The Czech Nation and Its Past and Present Identity

Prague CastleThe purpose of this short work is to give the reader a brief exposure to the issues that are at stake in the problematic of correctly understanding and using the past by the modern nation-state. It approaches this subject by examining the case of the Czech Republic, as one of the nation-states of the post-Soviet ‘new Europe,’ by comparing its contemporary idea of the “Czechness” to the self-understanding of the Czech people in the period before the emergence of nationalist movements in Europe (up to the late 18th century). In doing so it is argued that the modern concept of homogeneous nation to which the contemporary Czechs subscribe is, notwithstanding the belief of the Czechs to the contrary, exactly that – a modern ‘invention’ that cannot stand up to a more closer historical scrutiny.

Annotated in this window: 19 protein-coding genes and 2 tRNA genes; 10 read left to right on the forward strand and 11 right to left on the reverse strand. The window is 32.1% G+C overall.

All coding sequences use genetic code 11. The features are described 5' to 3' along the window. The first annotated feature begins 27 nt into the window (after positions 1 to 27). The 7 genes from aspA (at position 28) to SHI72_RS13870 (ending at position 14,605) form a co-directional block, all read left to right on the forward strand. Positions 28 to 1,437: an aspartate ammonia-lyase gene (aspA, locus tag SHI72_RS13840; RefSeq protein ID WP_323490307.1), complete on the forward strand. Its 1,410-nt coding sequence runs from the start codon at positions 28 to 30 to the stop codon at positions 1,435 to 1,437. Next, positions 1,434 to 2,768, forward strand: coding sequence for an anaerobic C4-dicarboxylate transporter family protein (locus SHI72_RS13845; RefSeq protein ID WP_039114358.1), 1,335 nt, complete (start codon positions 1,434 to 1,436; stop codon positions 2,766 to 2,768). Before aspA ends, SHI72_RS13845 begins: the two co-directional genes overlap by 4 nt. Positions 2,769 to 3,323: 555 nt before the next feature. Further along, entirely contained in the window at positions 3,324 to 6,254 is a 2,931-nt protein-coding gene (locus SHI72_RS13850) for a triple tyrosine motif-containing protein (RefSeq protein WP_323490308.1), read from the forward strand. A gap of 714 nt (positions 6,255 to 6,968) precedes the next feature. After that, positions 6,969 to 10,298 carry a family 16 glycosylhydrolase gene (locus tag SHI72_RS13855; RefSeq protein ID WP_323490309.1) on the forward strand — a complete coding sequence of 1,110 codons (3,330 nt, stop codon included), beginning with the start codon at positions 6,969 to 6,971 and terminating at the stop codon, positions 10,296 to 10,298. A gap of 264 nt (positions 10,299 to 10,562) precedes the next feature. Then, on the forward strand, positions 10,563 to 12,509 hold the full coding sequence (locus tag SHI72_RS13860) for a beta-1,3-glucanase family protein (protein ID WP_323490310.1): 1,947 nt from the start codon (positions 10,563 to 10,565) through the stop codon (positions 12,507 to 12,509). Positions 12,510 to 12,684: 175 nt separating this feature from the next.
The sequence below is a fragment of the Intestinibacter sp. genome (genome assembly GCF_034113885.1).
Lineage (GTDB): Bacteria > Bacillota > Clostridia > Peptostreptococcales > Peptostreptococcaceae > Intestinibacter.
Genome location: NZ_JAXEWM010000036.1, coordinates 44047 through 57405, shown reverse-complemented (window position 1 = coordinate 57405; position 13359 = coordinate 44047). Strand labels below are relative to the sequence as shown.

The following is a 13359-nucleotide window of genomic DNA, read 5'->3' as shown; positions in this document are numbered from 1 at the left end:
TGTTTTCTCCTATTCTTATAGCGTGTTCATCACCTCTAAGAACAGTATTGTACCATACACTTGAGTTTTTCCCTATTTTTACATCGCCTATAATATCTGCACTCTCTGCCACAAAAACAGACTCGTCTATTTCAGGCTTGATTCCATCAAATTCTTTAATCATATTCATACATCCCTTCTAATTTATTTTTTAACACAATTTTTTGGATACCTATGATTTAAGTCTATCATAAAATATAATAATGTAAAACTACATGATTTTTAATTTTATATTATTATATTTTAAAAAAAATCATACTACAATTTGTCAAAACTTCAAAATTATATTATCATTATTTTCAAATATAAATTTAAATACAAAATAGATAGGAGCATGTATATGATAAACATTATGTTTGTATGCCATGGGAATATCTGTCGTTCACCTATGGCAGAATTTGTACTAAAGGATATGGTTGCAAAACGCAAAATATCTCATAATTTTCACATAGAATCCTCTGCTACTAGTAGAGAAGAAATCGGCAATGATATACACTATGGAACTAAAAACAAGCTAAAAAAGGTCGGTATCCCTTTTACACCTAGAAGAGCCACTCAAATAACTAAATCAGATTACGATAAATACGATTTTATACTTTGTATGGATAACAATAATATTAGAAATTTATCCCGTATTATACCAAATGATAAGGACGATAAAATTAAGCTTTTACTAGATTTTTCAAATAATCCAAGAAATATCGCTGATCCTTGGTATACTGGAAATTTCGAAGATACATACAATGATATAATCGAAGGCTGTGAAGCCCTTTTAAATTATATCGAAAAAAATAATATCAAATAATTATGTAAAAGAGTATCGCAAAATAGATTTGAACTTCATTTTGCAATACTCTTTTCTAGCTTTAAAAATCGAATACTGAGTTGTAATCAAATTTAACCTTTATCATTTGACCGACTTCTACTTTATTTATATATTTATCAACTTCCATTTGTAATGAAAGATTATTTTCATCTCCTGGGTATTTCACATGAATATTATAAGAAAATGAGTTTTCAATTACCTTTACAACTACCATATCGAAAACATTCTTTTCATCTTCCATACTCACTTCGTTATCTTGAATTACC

More precisely, the purpose here is not to proceed in the steps of Ernest Gellner or Benedict Anderson by alleging that the 19th and 20th century ‘awakeners’ of the Czech nation are guilty of a deliberate attempt to construct a new historical entity,[1] but to show that the critical understanding of the past is always to some extent limited by the (tacit) understanding, traditions and problems of the present. It will be therefore claimed that the 19th century group of Czech thinkers, who in the so-called period of National Revival set as their task to avert the progressing germanisation of the Czech crown lands, were trapped in what Martin Heidegger called ‘metaphysics of subjectivity,’[2] as they believed that the Czech identity they were defending was an atemporal and ahistorical entity. In other words, this nationalist movement was implicitly positivist in its assumptions about historical objectivity, in a similar way as the Marxist historiography of the French Annales school in the 20th century.[3] The nation was for them adopted as the unit of analysing the past. The historicity and timeliness of the concept of nation was denied, and the whole history was reinterpreted according to its prism, without acknowledging that in the past the Czech identity might had been perceived differently. This essay thus both briefly overviews how the modern concept of the Czech national identity and then counterpoises it to an older, more territorial and political, and less ethnic understanding of the “Czechness.” By making such comparison it thus also shows the limits to the efforts to critically perceive history through the (narrow) scope of nation and nation-state.

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